Sacramento mayor calls for inquiry into Councilman Loloee’s residence after Bee’s report

·4 min read

Sacramento Mayor Darrell Steinberg is calling for an independent inquiry into Councilman Sean Loloee’s residence, and plans to schedule a special City Council meeting this week to consider his proposal.

The announcement follows reports in The Sacramento Bee that showed a man living at the home identified himself as its tenant; that Loloee’s family claims a homeowner tax exemption on a Granite Bay residence in his wife’s name; and that Loloee appeared to take his oath of office in 2020 at the Granite Bay home.

Loloee has maintained that he lives at the home on Nogales Street in Sacramento’s Hagginwood neighborhood. He has explained the Granite Bay residence differently in interviews with The Bee and CBS 13 (KOVR).

Sacramento requires council members to live in the districts they represent. Lololee represents District 2, one of the eight in the city. His district covers the northeastern part of the city and includes Old North Sacramento, Hagginwood, Woodlake, Del Paso Heights and part of Robla.

“A clear and objective accounting of the facts regarding your residency is important to assure the residents of District 2 that their elected representative actually meets the legal requirements to represent them,” Steinberg wrote in the letter, which he sent Loloee Tuesday afternoon. “Under our Council rules, all members agree to put the public first and to hold each other accountable. Transparency is vital to the public trust. An independent inquiry would allow us to settle this question on behalf of the residents of District 2 and to move on as a Council and a city.”

In response, Loloee declined to agree to an investigation and instead said he wanted the council to decide whether one should take place.

“I believe this matter should be brought to the full council for a vote and be determined by my colleagues, understanding that this decision is not solely up to the Mayor or me,” Loloee said in a statement Tuesday.

“The Mayor has seen every inch of my home, including where I sleep, work, and collect my mail. I can provide that opportunity to every councilmember, and I am already in full cooperation with the city. I acknowledge the comments I made regarding my swearing-in location were inaccurate,” he continued. “But the public and my colleagues should know that while I did not handle this situation as articulately as I could, my primary focus was to ensure the safety and privacy of my family. I look forward to this matter being fully resolved in the near future.”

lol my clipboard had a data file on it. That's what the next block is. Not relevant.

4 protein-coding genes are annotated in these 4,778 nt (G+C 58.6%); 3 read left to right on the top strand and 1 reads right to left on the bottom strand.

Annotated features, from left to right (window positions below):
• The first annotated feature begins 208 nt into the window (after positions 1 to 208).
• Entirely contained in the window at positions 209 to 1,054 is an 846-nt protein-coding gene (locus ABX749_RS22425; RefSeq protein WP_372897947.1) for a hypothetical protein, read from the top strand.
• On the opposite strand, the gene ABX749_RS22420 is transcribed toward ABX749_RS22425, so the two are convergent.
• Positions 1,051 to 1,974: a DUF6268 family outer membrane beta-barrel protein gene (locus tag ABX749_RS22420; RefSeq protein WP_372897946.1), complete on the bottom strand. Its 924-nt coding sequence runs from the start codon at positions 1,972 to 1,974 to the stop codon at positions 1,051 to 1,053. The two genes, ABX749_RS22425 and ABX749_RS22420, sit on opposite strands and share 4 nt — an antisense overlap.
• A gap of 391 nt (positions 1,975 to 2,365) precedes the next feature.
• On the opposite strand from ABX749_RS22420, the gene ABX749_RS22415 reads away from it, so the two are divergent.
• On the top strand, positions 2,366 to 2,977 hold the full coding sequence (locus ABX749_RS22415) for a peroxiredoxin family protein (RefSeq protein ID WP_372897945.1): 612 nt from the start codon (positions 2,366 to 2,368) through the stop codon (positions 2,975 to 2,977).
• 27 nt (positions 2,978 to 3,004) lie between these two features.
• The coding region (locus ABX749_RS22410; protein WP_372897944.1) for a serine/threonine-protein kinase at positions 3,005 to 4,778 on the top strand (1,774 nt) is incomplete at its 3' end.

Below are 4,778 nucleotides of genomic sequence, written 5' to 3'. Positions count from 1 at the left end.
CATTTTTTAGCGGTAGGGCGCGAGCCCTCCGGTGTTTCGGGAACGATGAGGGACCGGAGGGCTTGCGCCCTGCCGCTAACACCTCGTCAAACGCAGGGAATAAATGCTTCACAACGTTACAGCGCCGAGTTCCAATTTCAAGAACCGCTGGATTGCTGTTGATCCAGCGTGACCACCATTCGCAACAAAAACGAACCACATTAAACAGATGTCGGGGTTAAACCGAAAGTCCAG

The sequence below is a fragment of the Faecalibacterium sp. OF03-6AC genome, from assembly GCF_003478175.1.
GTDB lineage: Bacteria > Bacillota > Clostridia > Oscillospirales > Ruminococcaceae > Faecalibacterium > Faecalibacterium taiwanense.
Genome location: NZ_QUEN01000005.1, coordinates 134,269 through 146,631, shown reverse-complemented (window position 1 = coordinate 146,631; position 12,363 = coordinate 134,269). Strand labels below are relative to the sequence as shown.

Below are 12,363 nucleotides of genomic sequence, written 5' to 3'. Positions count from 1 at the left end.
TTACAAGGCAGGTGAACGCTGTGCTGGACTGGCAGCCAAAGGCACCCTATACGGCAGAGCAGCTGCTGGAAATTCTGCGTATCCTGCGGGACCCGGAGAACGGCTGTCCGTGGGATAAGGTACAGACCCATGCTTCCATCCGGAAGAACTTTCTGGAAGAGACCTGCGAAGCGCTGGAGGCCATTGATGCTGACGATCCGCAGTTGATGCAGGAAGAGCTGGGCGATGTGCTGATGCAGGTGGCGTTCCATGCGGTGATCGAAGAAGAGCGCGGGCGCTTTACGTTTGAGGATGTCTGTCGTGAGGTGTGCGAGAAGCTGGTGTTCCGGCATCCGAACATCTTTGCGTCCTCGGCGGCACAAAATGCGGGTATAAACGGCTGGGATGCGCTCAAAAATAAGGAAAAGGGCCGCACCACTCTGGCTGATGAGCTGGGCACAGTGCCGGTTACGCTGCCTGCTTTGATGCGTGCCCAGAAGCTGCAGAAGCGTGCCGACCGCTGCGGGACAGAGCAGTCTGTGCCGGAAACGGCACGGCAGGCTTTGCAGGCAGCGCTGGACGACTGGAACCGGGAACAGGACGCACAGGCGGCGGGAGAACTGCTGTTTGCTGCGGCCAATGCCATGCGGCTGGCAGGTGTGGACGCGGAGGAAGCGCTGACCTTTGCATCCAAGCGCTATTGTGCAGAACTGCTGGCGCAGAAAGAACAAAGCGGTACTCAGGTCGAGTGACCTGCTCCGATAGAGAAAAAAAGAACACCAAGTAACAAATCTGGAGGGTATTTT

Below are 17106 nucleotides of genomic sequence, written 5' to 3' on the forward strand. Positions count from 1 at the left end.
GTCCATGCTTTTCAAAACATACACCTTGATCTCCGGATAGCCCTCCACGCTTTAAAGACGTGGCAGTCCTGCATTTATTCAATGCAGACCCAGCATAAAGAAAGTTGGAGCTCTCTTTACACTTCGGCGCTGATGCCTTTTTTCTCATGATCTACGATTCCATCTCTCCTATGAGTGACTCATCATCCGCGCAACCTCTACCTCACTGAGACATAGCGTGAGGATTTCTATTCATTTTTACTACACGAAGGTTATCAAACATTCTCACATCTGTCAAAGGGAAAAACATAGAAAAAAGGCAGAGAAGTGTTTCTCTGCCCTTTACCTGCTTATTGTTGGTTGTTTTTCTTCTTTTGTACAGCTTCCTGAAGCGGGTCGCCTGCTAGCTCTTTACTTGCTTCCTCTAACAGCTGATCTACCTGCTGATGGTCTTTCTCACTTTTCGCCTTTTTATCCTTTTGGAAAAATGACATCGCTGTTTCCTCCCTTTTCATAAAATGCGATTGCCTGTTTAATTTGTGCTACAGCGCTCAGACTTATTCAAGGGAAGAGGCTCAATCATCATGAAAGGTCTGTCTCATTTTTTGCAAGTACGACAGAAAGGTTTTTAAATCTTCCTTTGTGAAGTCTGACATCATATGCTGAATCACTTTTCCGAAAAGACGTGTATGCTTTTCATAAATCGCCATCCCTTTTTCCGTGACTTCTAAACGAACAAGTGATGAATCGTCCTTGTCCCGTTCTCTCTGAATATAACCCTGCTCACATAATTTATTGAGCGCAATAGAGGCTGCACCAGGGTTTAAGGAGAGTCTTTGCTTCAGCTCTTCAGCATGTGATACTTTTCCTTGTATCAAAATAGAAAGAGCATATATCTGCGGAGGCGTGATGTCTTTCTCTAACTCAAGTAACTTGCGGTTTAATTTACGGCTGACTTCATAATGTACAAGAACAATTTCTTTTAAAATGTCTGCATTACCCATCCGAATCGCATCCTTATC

The county assessor’s office sends Loloee’s property tax bill to his North Natomas office, not the house on Nogales Street.

When The Bee visited the Hagginwood house earlier this month, a man said he rented the house from Loloee with his son, and that nobody else lived there. Neighbors in three nearby households said they had never seen Loloee. On Tuesday, a fourth household said the same.

Loloee told The Bee his wife’s Granite Bay house has been vacant for about two years. After the story published June 17, he then told CBS 13 that his wife and children have lived in the Granite Bay house since August.

Loloee bought the Nogales Street house and registered to vote there in 2019 just before filing papers to run for council, county records show. He has voted three times since then, including earlier this month.

In California, if a city council member does not reside or have a domicile in the district they represent, the council could vote to declare the seat vacant, and the member would be replaced, or any individual could file a “quo warranto” lawsuit, said Fred Woocher, an election law attorney. A person who votes from a place they don’t live could face criminal charges for perjury and voter fraud, Woocher said. If convicted, the person would lose the council seat.

A group of about 16 North Sacramento leaders sent a letter to the mayor and council Tuesday urging them to launch an investigation into Loloee’s residence “with all prudent haste.”

“Although the allegations against Council Member Loloee are still legally unproven, the articles raise serious concerns that deserve investigation,” the letter read. “State law requires local elected officials to reside and be registered to vote in the districts they represent. Statute defines legal residence ‘as physical presence combined with an intent to remain.’ It is unclear that Council Member Loloee satisfied these requirements when he filed his candidacy and during his term in office.”

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